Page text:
Stephan Moll
Stephan Moll, MD

Stephan Moll, MD provides medical direction and content for Clot Connect and is a faculty member in the University of North Carolina Department of Medicine, Division of Hematology-Oncology in the rank of Professor of Medicine. He is a member of the UNC Hemophilia and Thrombosis Center and the McAllister Heart Institute. His main field of clinical, research and educational activity is coagulation, specifically thrombosis, thrombophilia, and anticoagulation. He was the principal investigator at UNC of the 5 year CDC grant that enabled the creation of UNC’s Clot Connect information program in 2010.  From 1999 to 2006 he was involved in web-based patient education by writing for the information website www.fvleiden.org; he was a co-founder in 2003 and a member of the volunteer board of directors from 2003 to 2006 of the national non-profit patient organization NBCA (National Blood Clot Alliance; www.stoptheclot.org), and from 2006-2008 the first medical director of NBCA’s Medical and Scientific Advisory Board. 

From Dr. Moll: 

"I want to help provide accurate, clinically relevant, and evidence-based medical information to patients, so that they are empowered to understand their clotting problems and the management thereof. I believe that a better informed and educated patient feels more in control of his/her disorder and may have better health outcomes. In addition, I want to help health care professionals who look after patients with blood clots to be optimally informed, be able to find the clinically relevant information they need to optimally manage their patients, and to stay up-to-date. I have pursued these goals over the years through my involvement in patient education activities and organizations (www.fvleiden.org at first, then the National Blood Clot Alliance, now Clot Connect), as well as health care professional education events and organizations.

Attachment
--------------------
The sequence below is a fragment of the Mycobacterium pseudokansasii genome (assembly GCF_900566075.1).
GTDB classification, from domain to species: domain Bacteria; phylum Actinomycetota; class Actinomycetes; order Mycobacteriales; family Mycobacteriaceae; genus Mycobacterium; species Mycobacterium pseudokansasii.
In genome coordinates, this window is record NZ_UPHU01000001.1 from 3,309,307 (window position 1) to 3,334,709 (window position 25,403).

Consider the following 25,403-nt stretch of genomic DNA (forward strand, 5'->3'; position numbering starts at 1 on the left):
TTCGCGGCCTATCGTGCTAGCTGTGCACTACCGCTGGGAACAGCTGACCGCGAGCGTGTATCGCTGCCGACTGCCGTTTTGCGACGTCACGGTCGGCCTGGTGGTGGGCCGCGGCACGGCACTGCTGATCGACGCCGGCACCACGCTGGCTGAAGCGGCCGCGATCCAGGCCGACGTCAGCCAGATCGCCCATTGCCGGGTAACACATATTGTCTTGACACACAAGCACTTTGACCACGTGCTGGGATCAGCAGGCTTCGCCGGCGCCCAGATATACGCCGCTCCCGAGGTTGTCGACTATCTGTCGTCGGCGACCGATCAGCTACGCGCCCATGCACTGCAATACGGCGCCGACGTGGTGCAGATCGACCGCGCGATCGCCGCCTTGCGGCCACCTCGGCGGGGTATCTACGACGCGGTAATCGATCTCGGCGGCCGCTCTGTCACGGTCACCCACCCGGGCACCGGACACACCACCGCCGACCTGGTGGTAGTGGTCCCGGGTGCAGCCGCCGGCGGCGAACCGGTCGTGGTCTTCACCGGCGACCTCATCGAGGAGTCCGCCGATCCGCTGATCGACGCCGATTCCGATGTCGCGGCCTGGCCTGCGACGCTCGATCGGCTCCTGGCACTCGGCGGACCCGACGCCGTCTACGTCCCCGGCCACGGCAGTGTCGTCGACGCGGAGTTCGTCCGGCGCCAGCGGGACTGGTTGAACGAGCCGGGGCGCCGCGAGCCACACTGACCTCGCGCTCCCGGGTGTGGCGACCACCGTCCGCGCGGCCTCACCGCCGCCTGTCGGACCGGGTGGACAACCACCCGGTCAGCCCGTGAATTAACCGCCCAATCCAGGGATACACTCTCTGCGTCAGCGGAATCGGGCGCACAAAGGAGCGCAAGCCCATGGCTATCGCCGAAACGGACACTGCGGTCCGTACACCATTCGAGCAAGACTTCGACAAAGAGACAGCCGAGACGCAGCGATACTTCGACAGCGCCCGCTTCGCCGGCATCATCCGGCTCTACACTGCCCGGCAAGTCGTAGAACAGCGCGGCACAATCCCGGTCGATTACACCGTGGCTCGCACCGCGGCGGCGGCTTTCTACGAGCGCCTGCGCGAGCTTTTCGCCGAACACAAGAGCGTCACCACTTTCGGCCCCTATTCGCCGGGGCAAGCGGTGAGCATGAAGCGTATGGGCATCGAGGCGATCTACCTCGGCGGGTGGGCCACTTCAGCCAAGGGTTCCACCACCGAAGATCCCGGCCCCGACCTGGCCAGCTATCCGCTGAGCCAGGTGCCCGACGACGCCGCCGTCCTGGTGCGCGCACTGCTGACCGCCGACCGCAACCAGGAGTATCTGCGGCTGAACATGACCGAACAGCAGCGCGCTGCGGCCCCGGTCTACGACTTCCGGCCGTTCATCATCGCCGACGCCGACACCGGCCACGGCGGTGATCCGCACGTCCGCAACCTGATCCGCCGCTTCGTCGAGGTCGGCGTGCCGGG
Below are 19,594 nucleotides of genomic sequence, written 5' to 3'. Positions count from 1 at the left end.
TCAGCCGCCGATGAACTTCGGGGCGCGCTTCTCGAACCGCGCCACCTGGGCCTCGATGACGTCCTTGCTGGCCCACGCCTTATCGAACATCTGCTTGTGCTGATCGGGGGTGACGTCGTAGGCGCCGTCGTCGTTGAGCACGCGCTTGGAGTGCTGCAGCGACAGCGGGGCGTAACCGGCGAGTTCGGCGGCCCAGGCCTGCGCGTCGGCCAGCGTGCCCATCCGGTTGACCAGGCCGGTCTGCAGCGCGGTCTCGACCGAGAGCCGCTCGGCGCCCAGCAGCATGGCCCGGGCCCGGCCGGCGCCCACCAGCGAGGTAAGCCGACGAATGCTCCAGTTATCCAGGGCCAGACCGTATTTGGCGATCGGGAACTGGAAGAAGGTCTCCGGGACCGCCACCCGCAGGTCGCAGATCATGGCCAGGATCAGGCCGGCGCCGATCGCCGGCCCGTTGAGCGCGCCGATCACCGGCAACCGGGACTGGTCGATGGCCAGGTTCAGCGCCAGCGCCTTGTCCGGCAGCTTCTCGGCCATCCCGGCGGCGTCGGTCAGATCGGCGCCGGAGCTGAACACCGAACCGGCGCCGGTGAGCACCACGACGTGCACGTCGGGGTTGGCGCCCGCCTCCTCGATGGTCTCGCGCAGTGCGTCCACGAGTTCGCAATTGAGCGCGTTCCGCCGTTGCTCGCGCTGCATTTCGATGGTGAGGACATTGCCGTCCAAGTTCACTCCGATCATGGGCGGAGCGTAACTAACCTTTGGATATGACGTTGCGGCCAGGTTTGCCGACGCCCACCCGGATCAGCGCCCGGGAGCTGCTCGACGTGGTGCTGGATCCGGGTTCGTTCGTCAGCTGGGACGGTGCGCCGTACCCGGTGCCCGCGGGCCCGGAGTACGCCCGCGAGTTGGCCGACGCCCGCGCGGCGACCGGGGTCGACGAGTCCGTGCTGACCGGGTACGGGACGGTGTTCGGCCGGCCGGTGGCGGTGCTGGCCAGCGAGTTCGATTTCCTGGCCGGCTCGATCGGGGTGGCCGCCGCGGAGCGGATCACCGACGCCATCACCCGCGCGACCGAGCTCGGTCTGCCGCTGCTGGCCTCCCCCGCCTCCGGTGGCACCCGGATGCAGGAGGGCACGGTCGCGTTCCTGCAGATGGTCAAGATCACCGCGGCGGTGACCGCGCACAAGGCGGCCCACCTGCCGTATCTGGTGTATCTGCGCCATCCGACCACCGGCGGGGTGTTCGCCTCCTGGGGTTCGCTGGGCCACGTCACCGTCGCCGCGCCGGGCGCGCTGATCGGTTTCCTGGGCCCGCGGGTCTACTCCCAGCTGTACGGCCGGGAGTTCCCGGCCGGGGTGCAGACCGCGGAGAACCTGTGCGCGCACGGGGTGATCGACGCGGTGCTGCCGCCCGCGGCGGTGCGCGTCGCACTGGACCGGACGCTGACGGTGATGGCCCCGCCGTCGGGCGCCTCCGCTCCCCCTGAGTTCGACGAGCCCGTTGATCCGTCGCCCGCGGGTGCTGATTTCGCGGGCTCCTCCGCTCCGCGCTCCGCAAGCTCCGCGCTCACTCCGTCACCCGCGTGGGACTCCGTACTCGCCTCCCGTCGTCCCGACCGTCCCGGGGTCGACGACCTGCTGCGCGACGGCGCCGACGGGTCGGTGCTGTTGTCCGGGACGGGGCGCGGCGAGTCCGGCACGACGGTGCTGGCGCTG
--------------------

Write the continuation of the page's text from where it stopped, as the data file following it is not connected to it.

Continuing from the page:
I helped found Clot Connect because I saw a need in the U.S. for an education forum that provides clinically relevant, academically solid (evidence-based), pharmaceutical industry-independent information to patients and health care professionals. As a comprehensive, yet nimble and fast-reacting program, Clot Connect is a clearinghouse for such information. The success (the steadily increasing number of patients and health care professionals utilizing Clot Connect) and positive feedback on the program confirms to us that the Clot Connect information model is a good one and addresses a need.

The ongoing challenge for Clot Connect is this: many people want information and education, yet few have an awareness that creating, maintaining and letting grow such an information resource costs money. In this age of endless free internet resources (whatever the quality), availability of information is often viewed as something self-understood.  My hope is that patients and families and health care professionals appreciative of solid information, will support this information program. I In addition I hope that support from philanthropically-minded individuals, companies, and foundations will lead to longevity of the Clot Connect program.  

We desire to provide patients and health care professionals with a free, clinically relevant information resource.   The need for such a program clearly is there."